Path: EDN Asia >> Design Centre >> Test & Measurement >> Compute standard resistor values in Excel
Test & Measurement Share print

Compute standard resistor values in Excel

05 Nov 2013  | Donald Schelle

Share this page with your friends

Once installed, using the add-in is as easy as any standard Excel function. The function (STDEIA) has three arguments and returns a single value. The arguments are: 1) an arbitrary value in Ohms; 2) a desired tolerance value (1%, 2%, "E12," "E96," etc.); and 3) an optional value that selects the closest numerical value (FALSE or blank), or the closest ratiometric value (TRUE). Examples of the function are presented in figure 4.


Figure 3: Installing the code as an Excel add-in ensures that the custom function will be available from any open spreadsheet.


Figure 4: When installed, apply the code like a standard Excel function making it easy to integrate into existing spreadsheet calculations. The first example (top) looks for the closest numerical 1% (E96) resistance value for 35,534Ω. The second example (bottom) returns the closest 10% (E12) ratiometric value for 34Ω.


An Internet search yields many similar solutions. However, none of them are as complete or as flexible as the one presented here. Edit the code for your own purposes by downloading the .xls spreadsheet at: goo.gl/3C3vS.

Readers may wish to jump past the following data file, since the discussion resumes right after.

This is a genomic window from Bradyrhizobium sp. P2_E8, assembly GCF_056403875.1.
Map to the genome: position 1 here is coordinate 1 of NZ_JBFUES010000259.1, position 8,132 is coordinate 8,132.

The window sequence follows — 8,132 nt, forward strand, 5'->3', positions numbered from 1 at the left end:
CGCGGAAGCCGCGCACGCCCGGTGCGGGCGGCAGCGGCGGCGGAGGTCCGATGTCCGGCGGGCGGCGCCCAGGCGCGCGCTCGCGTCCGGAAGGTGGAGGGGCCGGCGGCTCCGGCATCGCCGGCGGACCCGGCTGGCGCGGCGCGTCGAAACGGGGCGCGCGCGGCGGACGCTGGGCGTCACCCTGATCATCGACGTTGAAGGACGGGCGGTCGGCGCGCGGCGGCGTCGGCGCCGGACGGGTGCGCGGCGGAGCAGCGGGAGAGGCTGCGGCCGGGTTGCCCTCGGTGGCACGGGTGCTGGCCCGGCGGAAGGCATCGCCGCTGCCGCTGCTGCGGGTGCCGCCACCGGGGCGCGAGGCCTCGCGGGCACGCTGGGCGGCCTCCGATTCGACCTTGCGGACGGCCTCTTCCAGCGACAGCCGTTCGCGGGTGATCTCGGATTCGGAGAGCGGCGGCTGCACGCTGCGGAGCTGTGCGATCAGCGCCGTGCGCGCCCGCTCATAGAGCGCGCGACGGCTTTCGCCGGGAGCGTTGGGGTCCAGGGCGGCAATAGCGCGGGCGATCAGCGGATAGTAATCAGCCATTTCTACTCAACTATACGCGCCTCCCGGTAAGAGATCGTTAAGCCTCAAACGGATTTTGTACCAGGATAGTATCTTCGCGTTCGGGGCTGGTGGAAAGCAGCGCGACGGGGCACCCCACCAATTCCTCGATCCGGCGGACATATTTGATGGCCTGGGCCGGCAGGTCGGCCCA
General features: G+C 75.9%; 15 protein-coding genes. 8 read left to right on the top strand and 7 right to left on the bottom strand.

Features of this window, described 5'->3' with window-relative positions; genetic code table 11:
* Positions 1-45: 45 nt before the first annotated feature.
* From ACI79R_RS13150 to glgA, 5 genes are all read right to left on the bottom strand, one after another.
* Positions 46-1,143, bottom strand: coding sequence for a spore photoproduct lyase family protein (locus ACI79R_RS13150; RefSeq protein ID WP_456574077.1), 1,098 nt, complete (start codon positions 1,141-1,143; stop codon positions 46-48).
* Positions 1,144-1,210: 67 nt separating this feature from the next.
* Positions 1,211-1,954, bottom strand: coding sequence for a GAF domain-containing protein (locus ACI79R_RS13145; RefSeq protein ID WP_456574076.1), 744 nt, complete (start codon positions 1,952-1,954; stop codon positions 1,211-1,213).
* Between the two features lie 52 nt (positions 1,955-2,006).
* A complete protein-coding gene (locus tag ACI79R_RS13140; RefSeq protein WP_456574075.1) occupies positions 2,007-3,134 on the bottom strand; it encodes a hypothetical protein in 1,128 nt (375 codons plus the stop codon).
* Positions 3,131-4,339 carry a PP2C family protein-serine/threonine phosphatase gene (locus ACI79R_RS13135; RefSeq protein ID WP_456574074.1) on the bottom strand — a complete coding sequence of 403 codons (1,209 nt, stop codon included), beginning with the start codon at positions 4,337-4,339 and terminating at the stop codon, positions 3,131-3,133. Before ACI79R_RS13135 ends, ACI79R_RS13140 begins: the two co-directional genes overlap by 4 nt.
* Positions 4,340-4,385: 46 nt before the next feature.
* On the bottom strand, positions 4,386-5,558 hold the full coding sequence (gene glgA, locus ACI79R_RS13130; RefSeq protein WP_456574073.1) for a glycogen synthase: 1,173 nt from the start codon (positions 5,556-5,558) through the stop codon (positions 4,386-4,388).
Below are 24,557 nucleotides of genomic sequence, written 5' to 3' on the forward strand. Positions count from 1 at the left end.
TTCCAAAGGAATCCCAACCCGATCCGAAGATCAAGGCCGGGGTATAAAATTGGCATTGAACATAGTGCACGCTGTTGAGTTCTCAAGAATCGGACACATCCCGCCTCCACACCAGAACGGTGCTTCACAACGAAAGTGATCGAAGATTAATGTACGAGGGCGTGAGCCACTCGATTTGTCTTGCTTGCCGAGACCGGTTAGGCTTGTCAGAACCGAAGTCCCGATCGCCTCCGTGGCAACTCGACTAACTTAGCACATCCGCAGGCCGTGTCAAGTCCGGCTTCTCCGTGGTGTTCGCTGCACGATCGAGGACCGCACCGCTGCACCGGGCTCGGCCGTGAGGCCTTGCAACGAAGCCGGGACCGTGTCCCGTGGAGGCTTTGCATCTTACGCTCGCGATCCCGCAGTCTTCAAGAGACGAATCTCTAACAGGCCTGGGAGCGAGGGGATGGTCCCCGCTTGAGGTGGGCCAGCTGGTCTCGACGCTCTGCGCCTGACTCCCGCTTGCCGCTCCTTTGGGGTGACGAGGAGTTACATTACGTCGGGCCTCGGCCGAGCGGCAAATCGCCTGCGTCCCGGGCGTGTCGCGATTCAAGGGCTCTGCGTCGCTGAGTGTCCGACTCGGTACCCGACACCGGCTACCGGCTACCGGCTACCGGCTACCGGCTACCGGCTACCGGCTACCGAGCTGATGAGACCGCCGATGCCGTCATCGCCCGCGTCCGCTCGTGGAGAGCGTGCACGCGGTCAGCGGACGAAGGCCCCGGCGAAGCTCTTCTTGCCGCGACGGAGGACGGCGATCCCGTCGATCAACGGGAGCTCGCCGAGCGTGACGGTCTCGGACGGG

Reference
Standard EIA Decade Resistor Values Table, www.logwell.com/tech/components/resistor_values.html


About the author
Donald Schelle is an Analogue Field Applications Engineer for Texas Instruments power group and has more than a decade of engineering experience. He received his Bachelor of Electrical Engineering from Lakehead University, Thunder Bay, Ontario, Canada.


To download the PDF version of this article, click here.


 First Page Previous Page 1 • 2


Want to more of this to be delivered to you for FREE?

Subscribe to EDN Asia alerts and receive the latest design ideas and product news in your inbox.

Got to make sure you're not a robot. Please enter the code displayed on the right.

Time to activate your subscription - it's easy!

We have sent an activate request to your registerd e-email. Simply click on the link to activate your subscription.

We're doing this to protect your privacy and ensure you successfully receive your e-mail alerts.


Add New Comment
Visitor (To avoid code verification, simply login or register with us. It is fast and free!)
*Verify code:
Tech Impact

Regional Roundup
Control this smart glass with the blink of an eye
K-Glass 2 detects users' eye movements to point the cursor to recognise computer icons or objects in the Internet, and uses winks for commands. The researchers call this interface the "i-Mouse."

GlobalFoundries extends grants to Singapore students
ARM, Tencent Games team up to improve mobile gaming


News | Products | Design Features | Regional Roundup | Tech Impact